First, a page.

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Emulsifiers help with healthier treats

All things in moderation

A healthy, balanced diet, at least as we understand it today, means eating lots of fresh fruit and vegetables, whole grain cereals and breads, low-fat dairy products, as well as good fats such as those found in avocados and fish. Yet there is no denying that the odd ice cream, piece of cake or chocolate treat, for example, has a place in our lives, too.

Today’s most advanced emulsifiers can help to make those indulgent moments healthier than before by addressing fat concerns in food without affecting the taste and mouth-feel consumers have come to expect. These special ingredients are deemed safe by the food safety authorities and are commonly used in food manufacturing to achieve desired textures and stability.

 

Focus on fat

For the past thirty or more years, regulatory authorities and the consumers they seek to protect have been waging war on fat content and types in our foods. The first edition of Dietary Guidelines for Americans, published in 1980 and subsequently updated every five years, advised people to steer clear of "too much fat, saturated fat, and cholesterol," linking fat intake and heart disease.

While the topic isn’t without scientific controversy, reducing fat content in a variety of foods and eliminating less healthy forms of fat is a key driver in the development of new food products and the reformulation of new ones. But that doesn’t necessarily mean the task is an easy one.

Take margarine, for example. Even a low-fat or light margarine spread typically has a fat content of around 40 percent. That’s low compared with a full-fat product, which approaches 100 percent, but it’s still high in comparison to other food types. But for margarine manufacturers, squeezing more fat out of their products is a tough job. And that’s where emulsifiers can perform their magic, combining smart ingredient choices and the right processing parameters to achieve a fat content as low as 10% without significantly affecting the margarine’s properties.

 

Trans fat troubles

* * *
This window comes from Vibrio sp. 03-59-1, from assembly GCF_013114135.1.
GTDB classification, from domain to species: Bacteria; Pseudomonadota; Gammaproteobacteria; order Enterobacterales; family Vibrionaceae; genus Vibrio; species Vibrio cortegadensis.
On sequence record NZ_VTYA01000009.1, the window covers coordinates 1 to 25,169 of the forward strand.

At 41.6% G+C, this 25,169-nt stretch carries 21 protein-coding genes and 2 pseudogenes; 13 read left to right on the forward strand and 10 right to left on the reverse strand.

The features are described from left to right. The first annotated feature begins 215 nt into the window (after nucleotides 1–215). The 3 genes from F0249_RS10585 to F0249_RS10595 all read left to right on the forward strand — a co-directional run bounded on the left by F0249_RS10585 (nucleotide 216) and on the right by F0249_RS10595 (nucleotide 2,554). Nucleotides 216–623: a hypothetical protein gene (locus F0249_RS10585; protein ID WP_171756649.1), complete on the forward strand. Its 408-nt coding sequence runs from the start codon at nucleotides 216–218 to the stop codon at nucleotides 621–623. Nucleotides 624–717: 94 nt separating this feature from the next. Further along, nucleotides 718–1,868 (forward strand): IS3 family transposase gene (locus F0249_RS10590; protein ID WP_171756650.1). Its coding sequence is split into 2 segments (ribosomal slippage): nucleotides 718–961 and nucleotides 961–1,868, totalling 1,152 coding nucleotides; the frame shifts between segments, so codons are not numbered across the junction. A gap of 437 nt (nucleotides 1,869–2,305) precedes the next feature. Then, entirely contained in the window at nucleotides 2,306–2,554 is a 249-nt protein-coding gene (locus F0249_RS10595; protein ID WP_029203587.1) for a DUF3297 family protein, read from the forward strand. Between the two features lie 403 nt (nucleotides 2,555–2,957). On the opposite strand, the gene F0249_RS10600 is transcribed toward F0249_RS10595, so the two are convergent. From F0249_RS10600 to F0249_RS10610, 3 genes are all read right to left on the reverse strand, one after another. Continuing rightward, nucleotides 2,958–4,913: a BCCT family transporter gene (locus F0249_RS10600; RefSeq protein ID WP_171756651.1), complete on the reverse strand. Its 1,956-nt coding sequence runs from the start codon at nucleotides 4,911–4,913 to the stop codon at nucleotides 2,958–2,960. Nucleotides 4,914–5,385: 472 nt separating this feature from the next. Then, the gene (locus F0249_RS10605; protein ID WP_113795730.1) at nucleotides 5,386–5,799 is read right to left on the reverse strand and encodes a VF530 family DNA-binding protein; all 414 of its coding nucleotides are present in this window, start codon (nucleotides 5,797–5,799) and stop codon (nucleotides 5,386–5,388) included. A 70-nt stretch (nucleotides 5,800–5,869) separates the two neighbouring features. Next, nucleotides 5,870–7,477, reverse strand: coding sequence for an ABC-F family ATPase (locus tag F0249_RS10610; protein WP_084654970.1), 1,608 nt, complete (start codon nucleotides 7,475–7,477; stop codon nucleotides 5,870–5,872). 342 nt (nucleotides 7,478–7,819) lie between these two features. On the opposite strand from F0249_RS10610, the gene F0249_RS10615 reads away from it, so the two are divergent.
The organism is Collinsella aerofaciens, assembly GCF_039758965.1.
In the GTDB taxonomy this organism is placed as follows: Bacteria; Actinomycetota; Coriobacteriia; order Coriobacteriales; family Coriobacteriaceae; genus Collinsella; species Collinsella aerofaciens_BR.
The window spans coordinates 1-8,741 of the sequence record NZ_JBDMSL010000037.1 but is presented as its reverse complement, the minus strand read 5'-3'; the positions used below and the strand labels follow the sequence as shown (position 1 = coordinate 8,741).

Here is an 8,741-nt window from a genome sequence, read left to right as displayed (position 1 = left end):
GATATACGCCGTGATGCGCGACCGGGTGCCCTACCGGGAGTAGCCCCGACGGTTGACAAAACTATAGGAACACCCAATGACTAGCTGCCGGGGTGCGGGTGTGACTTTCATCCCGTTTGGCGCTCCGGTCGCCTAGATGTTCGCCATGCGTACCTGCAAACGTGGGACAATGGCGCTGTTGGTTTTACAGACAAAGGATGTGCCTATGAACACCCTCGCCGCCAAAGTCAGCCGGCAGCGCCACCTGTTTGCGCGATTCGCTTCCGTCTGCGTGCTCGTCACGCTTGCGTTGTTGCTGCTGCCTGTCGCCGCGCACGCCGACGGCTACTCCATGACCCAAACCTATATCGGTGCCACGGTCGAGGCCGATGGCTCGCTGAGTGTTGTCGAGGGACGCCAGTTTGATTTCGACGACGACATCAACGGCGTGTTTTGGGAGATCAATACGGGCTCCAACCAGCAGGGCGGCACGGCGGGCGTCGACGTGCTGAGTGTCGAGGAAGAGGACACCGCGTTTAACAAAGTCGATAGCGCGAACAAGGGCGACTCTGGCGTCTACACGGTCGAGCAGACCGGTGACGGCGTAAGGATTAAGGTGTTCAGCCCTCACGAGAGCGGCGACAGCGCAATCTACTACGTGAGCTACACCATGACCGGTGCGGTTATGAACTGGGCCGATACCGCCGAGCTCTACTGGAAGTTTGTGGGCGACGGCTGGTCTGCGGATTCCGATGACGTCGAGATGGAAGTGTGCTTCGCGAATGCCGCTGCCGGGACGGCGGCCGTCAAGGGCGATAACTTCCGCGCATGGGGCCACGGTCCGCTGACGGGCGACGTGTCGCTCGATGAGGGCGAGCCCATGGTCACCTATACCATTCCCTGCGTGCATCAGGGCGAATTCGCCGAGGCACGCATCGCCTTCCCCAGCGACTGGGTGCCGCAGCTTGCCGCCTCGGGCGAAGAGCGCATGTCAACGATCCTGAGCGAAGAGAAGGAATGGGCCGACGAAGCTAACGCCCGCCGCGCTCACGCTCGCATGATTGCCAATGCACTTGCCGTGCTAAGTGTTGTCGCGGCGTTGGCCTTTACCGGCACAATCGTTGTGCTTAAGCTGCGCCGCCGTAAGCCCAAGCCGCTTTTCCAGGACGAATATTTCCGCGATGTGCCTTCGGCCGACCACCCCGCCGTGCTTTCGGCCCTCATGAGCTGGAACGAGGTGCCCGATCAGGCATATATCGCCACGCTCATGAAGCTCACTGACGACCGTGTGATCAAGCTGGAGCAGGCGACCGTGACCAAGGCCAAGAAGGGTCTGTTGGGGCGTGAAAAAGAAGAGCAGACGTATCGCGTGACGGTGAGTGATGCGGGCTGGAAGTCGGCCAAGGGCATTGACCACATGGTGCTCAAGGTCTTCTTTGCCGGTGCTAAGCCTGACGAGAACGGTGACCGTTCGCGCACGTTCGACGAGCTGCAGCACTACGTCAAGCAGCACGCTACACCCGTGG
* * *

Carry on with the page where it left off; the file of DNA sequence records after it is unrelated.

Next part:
As mentioned, reducing overall fat content is just one side of the story. In 2015, for example, the US Food and Drug Administration (FDA) determined that artificial trans fats are not generally recognised as safe, and set a three-year time limit for their removal from all processed foods.

Trans fats occur naturally in the guts of some animals but can also be created artificially through hydrogenation. This process involves converting a liquid, vegetable fat into something with a more stable and solid consistency. By adding hydrogen, the degree of unsaturation of its component fatty acids is reduced, resulting in Partially Hydrogenated Oils (PHOs). These were popular to use as they are cheap to produce, easy to use and stable, but all of this comes at a price.

There is strong evidence to suggest that trans fats contribute to a higher risk of Cardiovascular Disease by increasing your blood’s LDL cholesterol level and decreasing HDL cholesterol. A high LDL level in the blood appears to contribute to atherosclerosis - plaque build-up in the arteries - leading to high blood pressure and increasing risk of stroke or heart attack.

Food manufacturers around the world are able to use emulsifiers to reduce and replace trans fats in their products. In many cases these highly functional additives are the only way to do so without compromising product quality.

 

Sweet summer treat

Here’s another example: ice cream, a much loved product all around the world, also benefits greatly from new emulsifier types. Traditionally, that tasty eating experience has been largely due to the use of coconut and palm kernel oils with a high content of saturated fat (coconut contains 92% and palm kernel more than 80% saturated fats).

Remove or replace these oils and the overall fat component of the ice cream becomes softer, affecting the product’s structure and dramatically changing the eating experience. The right emulsifiers and stabilizers, however, help food manufacturers reduce saturated fats in their products while keeping the recipe as close as possible to the original to maintain desirable flavour and pricing.

 

Playing their part

Whether you agree with the focus on dietary fats or not, there’s no denying that, despite being just a tiny part of any food recipe, emulsifiers are contributing to the effort in no small way. So, the next time you feel like indulging yourself with a delicious something, go right ahead – perhaps that pleasurable moment is much more healthy thanks to the power of emulsifiers!

About the author

Pharoeuth Khem

Pharoeuth is a qualified dietitian and nutritionist, completing her studies at Deakin University, Melbourne, Australia in 2008. With a particular interest in preventative health, she writes about biology, biochemistry and dietetics – the study of the link between diet and disease and its application in human nutrition, and believes in supporting the community with practical dietary advice that is not only evidence-based but common sense, too.